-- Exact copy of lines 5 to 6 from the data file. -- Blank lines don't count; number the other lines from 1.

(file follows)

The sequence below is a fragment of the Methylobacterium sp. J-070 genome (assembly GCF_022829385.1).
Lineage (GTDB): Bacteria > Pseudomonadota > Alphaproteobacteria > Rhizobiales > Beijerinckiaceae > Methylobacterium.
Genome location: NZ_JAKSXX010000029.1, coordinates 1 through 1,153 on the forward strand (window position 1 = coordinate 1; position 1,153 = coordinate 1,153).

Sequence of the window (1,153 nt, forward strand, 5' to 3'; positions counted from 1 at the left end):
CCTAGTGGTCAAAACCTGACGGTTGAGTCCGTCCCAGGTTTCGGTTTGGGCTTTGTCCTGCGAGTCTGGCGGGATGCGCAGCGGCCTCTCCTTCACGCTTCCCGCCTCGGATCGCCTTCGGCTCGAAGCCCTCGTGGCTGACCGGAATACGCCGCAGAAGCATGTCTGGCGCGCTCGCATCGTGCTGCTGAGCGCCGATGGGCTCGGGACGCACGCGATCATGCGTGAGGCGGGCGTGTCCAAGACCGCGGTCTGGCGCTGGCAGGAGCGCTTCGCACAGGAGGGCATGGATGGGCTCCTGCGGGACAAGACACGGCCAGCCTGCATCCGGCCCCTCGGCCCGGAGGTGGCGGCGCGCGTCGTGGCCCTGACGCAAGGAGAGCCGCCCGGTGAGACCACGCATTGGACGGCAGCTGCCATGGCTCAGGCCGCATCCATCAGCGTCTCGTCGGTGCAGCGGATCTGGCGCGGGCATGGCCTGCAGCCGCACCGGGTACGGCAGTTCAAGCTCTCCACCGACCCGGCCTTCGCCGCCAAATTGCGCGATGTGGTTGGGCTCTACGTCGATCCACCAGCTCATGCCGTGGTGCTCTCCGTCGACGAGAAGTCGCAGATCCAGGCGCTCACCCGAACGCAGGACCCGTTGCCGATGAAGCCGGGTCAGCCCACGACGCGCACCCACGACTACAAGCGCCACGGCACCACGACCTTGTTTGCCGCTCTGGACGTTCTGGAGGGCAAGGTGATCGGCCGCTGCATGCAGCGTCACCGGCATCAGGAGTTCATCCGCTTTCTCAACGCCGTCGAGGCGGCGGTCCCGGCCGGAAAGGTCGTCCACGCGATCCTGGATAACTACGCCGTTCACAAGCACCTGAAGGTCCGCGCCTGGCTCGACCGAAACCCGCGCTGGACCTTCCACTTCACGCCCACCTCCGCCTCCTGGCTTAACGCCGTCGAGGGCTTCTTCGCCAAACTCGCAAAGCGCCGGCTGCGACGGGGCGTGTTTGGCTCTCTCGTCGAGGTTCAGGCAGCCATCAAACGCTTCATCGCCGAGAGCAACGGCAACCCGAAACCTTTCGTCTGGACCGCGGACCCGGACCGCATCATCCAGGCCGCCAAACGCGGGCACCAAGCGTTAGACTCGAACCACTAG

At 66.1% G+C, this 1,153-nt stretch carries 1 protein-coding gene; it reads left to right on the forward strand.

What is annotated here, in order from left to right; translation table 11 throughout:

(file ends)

CCTAGTGGTCAAAACCTGACGGTTGAGTCCGTCCCAGGTTTCGGTTTGGGCTTTGTCCTGCGAGTCTGGCGGGATGCGCAGCGGCCTCTCCTTCACGCTTCCCGCCTCGGATCGCCTTCGGCTCGAAGCCCTCGTGGCTGACCGGAATACGCCGCAGAAGCATGTCTGGCGCGCTCGCATCGTGCTGCTGAGCGCCGATGGGCTCGGGACGCACGCGATCATGCGTGAGGCGGGCGTGTCCAAGACCGCGGTCTGGCGCTGGCAGGAGCGCTTCGCACAGGAGGGCATGGATGGGCTCCTGCGGGACAAGACACGGCCAGCCTGCATCCGGCCCCTCGGCCCGGAGGTGGCGGCGCGCGTCGTGGCCCTGACGCAAGGAGAGCCGCCCGGTGAGACCACGCATTGGACGGCAGCTGCCATGGCTCAGGCCGCATCCATCAGCGTCTCGTCGGTGCAGCGGATCTGGCGCGGGCATGGCCTGCAGCCGCACCGGGTACGGCAGTTCAAGCTCTCCACCGACCCGGCCTTCGCCGCCAAATTGCGCGATGTGGTTGGGCTCTACGTCGATCCACCAGCTCATGCCGTGGTGCTCTCCGTCGACGAGAAGTCGCAGATCCAGGCGCTCACCCGAACGCAGGACCCGTTGCCGATGAAGCCGGGTCAGCCCACGACGCGCACCCACGACTACAAGCGCCACGGCACCACGACCTTGTTTGCCGCTCTGGACGTTCTGGAGGGCAAGGTGATCGGCCGCTGCATGCAGCGTCACCGGCATCAGGAGTTCATCCGCTTTCTCAACGCCGTCGAGGCGGCGGTCCCGGCCGGAAAGGTCGTCCACGCGATCCTGGATAACTACGCCGTTCACAAGCACCTGAAGGTCCGCGCCTGGCTCGACCGAAACCCGCGCTGGACCTTCCACTTCACGCCCACCTCCGCCTCCTGGCTTAACGCCGTCGAGGGCTTCTTCGCCAAACTCGCAAAGCGCCGGCTGCGACGGGGCGTGTTTGGCTCTCTCGTCGAGGTTCAGGCAGCCATCAAACGCTTCATCGCCGAGAGCAACGGCAACCCGAAACCTTTCGTCTGGACCGCGGACCCGGACCGCATCATCCAGGCCGCCAAACGCGGGCACCAAGCGTTAGACTCGAACCACTAG

At 66.1% G+C, this 1,153-nt stretch carries 1 protein-coding gene; it reads left to right on the forward strand.